February 18, 1992
MEMORANDUM FOR: LINDA ANKU
THROUGH: LEO CAREY, Director Office of Field Programs
FROM: PATRICIA CLARK, Director Directorate of Compliance
SUBJECT: Cardiovascular Stress and the use of Crane or Derrick
Suspended Personnel Platforms
This memorandum is in response to your January 14, 1992, memorandum on the
above subject and will serve to confirm information provided to Messrs. T om
Pope, John McFee, and Joe Crawford when they visited the National Office on
January 27, 1992. Also in attendance at the January 27 meeting were Mr.
Gerald Reidy and Mr. Ted Twardowski of the Office of Construction and Civil
Engineering Safety Standards, Mr. Daniel Mick of the Office of the Solicitor,
Dr. Mike Montopoli of the Directorate of Technical Support, and Mr. Roy
Gurnham and Mr. Dale Cavanaugh of my staff in the Office of Construction and
Maritime Compliance Assistance.
At the meeting Mr. Pope stated that the deposition has been rescheduled for
February 12, 1992. Your concerns were then addressed and the following
- Exposure to cardiovascular stress is only one of many factors
to be assessed when making the decision to use or not to use a crane- or
derrick-suspended personnel platform (CDSPP). For example, another factor is
whether or not other personnel are available to do the work. However,
assuming for the sake of argument, that a particular employee has been
thoroughly examined by a physician and a determination made by the physician
that the employee should use a CDSPP because of cardiovascular risk, all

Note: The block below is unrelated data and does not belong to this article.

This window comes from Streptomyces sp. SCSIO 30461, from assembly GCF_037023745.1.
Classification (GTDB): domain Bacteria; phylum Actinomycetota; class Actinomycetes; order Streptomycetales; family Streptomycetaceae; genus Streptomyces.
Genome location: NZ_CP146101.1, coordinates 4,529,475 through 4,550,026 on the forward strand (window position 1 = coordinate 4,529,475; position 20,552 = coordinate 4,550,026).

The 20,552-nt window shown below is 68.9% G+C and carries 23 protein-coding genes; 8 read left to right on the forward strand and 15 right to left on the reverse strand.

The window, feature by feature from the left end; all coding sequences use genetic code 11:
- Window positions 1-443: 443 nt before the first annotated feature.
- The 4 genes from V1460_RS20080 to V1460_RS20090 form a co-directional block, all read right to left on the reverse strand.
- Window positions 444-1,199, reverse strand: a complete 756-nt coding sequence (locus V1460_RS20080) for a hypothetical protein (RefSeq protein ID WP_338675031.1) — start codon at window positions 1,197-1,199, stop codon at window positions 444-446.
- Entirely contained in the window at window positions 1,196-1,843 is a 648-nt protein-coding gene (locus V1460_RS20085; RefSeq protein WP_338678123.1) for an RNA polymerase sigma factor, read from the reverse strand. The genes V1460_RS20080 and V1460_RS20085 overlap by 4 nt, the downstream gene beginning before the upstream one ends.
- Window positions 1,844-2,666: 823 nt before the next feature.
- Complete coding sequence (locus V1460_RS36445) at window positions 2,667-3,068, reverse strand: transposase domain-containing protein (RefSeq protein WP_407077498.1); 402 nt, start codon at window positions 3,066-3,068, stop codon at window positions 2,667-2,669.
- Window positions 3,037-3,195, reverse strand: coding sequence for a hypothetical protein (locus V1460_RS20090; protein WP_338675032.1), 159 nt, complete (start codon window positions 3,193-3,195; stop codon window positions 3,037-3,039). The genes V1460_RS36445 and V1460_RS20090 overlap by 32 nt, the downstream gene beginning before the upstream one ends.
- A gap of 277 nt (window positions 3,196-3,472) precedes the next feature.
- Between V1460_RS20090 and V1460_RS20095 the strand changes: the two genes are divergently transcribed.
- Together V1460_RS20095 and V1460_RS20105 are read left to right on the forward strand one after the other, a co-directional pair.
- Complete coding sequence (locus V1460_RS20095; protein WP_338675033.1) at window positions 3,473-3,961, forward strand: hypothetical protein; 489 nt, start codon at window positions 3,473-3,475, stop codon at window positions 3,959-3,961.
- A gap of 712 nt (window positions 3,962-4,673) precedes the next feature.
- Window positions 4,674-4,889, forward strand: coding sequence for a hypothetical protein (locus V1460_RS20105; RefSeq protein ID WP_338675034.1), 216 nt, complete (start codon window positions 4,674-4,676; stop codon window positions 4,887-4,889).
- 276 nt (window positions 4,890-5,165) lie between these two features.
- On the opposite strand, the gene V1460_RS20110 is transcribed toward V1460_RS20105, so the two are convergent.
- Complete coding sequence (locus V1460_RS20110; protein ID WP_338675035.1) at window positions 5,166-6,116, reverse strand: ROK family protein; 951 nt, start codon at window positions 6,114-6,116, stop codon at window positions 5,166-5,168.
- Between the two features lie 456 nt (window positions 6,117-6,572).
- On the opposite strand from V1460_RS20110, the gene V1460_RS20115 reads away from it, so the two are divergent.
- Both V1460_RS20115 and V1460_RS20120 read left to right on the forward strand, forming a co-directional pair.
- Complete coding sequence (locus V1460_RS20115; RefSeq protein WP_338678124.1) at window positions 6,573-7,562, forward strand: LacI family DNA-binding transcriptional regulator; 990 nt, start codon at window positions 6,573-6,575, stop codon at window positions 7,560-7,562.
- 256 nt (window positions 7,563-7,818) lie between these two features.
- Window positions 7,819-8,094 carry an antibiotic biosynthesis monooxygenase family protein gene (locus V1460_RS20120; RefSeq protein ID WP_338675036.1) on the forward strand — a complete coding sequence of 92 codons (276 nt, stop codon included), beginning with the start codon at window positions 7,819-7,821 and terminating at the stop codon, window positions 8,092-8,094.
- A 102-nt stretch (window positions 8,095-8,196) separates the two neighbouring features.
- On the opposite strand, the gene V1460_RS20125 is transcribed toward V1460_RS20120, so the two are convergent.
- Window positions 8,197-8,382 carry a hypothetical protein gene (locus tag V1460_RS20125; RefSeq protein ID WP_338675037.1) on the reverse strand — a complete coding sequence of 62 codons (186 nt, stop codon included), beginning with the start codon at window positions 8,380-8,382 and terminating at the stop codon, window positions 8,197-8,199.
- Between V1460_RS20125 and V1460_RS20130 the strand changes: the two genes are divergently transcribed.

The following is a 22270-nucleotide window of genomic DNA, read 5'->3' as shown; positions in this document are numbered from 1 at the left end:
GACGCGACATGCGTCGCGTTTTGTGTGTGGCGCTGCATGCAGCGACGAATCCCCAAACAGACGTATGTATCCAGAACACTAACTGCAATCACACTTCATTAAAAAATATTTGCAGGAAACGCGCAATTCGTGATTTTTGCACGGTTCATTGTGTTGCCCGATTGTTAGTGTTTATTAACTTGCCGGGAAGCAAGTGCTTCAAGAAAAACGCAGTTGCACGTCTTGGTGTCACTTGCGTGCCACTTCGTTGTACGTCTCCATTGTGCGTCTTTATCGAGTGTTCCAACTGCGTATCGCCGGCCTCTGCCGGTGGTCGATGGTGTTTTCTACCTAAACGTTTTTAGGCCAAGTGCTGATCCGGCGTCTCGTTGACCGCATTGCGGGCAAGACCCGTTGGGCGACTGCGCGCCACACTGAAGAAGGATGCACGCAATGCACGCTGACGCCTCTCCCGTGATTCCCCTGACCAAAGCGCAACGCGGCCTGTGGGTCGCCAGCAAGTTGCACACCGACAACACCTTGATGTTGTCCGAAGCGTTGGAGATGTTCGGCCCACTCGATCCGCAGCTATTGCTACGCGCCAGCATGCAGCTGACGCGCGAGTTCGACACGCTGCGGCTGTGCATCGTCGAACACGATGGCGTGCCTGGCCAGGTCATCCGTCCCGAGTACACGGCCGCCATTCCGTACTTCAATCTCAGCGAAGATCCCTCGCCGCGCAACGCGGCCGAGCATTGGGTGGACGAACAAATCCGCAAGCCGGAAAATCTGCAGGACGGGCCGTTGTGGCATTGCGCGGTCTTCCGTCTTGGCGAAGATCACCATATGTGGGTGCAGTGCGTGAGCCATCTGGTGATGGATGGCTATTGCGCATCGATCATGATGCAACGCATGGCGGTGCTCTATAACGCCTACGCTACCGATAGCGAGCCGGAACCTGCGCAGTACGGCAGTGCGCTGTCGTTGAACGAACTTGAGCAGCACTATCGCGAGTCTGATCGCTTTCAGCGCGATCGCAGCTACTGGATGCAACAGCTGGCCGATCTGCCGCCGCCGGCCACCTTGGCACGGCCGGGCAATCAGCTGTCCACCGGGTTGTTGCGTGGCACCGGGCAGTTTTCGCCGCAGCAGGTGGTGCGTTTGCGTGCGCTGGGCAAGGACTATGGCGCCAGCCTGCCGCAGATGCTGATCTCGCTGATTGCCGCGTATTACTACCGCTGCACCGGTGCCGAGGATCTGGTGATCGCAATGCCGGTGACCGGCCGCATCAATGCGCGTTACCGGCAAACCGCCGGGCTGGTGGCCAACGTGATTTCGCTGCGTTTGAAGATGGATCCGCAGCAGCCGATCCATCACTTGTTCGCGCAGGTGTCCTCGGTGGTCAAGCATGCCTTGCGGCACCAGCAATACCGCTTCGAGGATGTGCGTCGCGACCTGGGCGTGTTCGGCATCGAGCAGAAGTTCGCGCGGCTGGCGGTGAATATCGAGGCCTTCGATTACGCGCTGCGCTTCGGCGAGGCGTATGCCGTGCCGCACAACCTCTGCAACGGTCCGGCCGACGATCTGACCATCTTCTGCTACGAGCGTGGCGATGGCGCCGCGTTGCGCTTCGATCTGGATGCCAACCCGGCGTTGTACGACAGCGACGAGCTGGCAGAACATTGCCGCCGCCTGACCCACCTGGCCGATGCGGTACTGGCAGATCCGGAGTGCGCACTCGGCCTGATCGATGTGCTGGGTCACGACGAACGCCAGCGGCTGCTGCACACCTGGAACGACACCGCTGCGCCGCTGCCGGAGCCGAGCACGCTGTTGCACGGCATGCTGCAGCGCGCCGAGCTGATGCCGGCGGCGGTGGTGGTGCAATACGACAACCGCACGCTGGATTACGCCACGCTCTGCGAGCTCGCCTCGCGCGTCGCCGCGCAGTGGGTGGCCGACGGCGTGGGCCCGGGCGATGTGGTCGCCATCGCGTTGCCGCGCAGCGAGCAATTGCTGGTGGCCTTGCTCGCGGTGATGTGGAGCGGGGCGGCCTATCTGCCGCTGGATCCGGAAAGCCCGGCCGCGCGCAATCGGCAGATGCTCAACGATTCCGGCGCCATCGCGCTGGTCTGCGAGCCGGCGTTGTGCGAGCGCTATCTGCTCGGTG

other employees would still be required to use conventional means of access,
such as stairs, thus minimizing the exposure to the hazards of using a
- An employer is not required by OSHA to make employees take rest
breaks as they access elevated work stations by conventional means. However,
rest platforms must be provided as required by OSHA in order to provide
employees a place to rest when they so desire. As Dr. Montopoli pointed out,
if an employee has been diagnosed as having a cardiovascular problem, the
availability of rest platforms may not be sufficient to disallow the use of
CDSPP for that individual. The total height of climb would also need to be
- In order to make a determination of the risk of exposure to
cardiovascular stress, the physician must examine each individual employee.
Only those found to be at risk would be allowed to use a CDSPP (assuming, as
stated in response 1. above, those individuals are needed to perform the
task). The physician must be given complete and detailed information on the
anticipated stress including, but not limited to, the number of steps, rate
of ascent, frequency of ascent, weight of equipment, and any other factors
the physician may deem necessary for a complete evaluation.
- Even if the examining physician determines that a particular
employee would be subject to cardiovascular stress, the employer must
consider whether reasonable changes can be made that will avoid the risk.
For example, equipment can be hoisted rather than carried. Pre-planning and
modification of work schedules can possibly reduce the number of ascents
which an employee must make.
- Employers must endeavor to utilize employees who are not likely
to be exposed to excessive risk of cardiovascular stress while accessing
elevated work platforms only when the means of access poses such a threat.
the use of an elevator, for example, would not require such a policy.
However, this policy should not be used to require the hiring of new or
replaced employees. On the other hand, employers should anticipate the need
for climbing in their work when hiring new employees (including arrangements
with hiring halls).
As stated in your memorandum and in the preamble to the rule, "employee
safety, and not practicality or convenience must be the basis for the
employer's choice of method [of access]." Employers need to be reminded that
as a general rule, the practice of using a CDSPP is prohibited.
We are drafting a letter to McLean Construction Company that addresses these
and other points. We will forward you a copy for review prior to mailing.